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Some Techniques for Teaching Pronunciation
David F. Dalton ddalton [at] academ01.chs.itesm.mx Chiapas, Mexico

Background
When I did my initial training as an E.F.L. teacher, one of the course tutors always described pronunciation as "the Cinderella of language teaching", i.e. she never got to go to the ball. By this he was referring to the often low level of emphasis placed on this very important language skill. We are comfortable teaching reading, writing , listening and to a degree, general oral skills, but when it comes to pronunciation we often lack the basic knowledge of articulatory phonetics (not difficult to aquire) to offer our students anything more than rudimentary (and often unhelpful) advice such as, "it sounds like this ; uuuh". There is also a tendency for us to focus on production as the main problem affecting our learners. Most research however, shows clearly that the problem is more likely to be reception - what you don't hear, you can't say. Moreover, if the "English" sound is not clearly received, the brain of the learner converts it into the closest sound in their own language . Thus the dental English fricative / th / (sorry, phonetic symbols can't easily be displayed) in "those" ,becomes converted by Spanish speakers into the denatlised Spanish /d/ , producing "dose" as this is what the speaker hears. Given this reality , it would seem logical to place a heavy emphasis on listening (reception) as a way into releasing appropriate pronunciation (production). Apart from using knowledge of our students and our ears in order to be aware of their pronunciation problems, it is also useful to have some prior knowledge of what elements of English phonetics and phonology are likely to cause problems. This is one area of language learning where few people would question the use of contrastive analysis. For instance, to give some simple examples, we can predict that Arabic speakers will have difficulty distinguishing between / p / and / b / , Japanese speakers will not perceive the difference between / l / and / r / and Spanish speakers will hava a problem realising consonant clusters like [ sts ]. Having informed him or herself of some of the main areas of contrast between native language and target language and what difficulties students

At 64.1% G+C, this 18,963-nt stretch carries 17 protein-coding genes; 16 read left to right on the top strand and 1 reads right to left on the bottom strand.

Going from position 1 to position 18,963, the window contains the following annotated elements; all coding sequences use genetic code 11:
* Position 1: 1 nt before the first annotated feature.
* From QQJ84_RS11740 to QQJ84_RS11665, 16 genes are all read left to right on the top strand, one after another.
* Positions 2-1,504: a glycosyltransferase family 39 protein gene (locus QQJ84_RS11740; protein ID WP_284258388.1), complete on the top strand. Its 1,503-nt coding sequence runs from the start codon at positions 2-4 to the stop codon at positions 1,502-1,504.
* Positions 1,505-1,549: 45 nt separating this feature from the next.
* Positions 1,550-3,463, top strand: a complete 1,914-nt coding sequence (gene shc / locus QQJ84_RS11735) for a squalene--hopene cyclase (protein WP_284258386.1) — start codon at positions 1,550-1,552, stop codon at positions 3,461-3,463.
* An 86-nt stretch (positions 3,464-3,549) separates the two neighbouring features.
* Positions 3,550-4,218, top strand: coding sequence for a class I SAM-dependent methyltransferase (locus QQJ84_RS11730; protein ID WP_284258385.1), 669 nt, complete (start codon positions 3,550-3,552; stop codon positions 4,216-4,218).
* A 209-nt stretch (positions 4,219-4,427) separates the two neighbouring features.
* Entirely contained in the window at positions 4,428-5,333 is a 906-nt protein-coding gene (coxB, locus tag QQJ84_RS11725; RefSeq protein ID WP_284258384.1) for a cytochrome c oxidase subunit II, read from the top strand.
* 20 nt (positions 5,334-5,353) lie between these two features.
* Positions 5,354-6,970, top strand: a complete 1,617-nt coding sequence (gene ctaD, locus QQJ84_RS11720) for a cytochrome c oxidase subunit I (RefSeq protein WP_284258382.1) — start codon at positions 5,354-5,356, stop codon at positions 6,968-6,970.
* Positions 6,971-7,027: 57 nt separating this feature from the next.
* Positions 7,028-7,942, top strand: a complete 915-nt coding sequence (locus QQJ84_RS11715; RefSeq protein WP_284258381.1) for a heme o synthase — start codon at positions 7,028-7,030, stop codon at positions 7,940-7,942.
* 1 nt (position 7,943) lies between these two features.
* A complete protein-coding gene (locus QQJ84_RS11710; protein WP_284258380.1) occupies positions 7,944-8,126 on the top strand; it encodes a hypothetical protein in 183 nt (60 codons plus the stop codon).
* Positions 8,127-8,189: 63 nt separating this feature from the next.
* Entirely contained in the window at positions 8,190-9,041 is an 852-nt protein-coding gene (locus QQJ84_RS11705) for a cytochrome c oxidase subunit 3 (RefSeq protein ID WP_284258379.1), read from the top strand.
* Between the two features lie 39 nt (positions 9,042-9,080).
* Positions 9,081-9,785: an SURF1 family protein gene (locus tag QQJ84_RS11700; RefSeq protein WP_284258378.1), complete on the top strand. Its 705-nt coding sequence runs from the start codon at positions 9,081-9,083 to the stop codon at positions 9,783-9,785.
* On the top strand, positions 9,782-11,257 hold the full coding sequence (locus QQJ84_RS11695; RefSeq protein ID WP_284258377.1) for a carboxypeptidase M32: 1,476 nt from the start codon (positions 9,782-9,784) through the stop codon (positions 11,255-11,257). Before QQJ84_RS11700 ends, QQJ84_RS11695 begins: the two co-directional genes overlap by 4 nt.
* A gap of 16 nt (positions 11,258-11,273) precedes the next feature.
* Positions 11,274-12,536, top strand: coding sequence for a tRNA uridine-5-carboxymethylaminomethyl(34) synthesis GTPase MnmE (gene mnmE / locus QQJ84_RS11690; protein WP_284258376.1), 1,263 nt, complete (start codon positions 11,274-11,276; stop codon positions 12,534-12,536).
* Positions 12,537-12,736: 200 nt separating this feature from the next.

they are confusing the short vowel / I / with the long vowel / i: / . The teacher then tells the class they are going to hear six words and that the numbers correspond to an important telephone number. 0. "What's my . The vowel sound can be isolated and the procedure repeated until the teacher is reasonably sure that there are no major problems. are long vowels and the rest are short. exercises should be communicative in that they should (and do generate differences of opinion and disagreement about what was said/heard. Exercise A : After having taught or exposed the students to long and short vowels through listening and oral work. PORT 0 PIT 1 PAT 2 PERT 3 PET 4 POT 5 PUTT 6 PUT 7 PART 8 PEAT 9 Here. What the students have written is then checked and compared. As in these examples. This could also be used simply for teaching. Stage 1 : The teacher writes a variety of words containing the target sounds (long and short vowels) on the board. 8. retention and ability to discriminate in the following way. Stage 3: Two or three words are then presented together and the procedure repeated. it then remains for the teacher to build this information into some meaningful classroom exercises. Some students (usually adults) do feel embarassed to pull ridiculuous faces when practising vowel sounds (this may be personal or cultural or both) but I have generally found that this soon passes and students enjoy the pronunciation work. Where possible. The teacher delivers the words and asks . Stage 2 : The teacher then models each word and individal repetition follows.familiar to anyone who has done minimal pair work. Below are two examples. accessible . Techniques : Exercise should be simple. The teacher gives feedback and the sounds may then be modelled again and practised. the teacher can check recognition. the only difference in sound is that of the vowel . 3. If student X heard1 when the teacher said 9. the word should begin and end with the same consonant. fun and combine reception and production. This automatically leads into a discussion of what they heard and what sounds they are confusing. and 9. He or she then tells the students that they are going to hear one of the words and must write the number which corresponds to the word they hear.have. The following is just one possible set.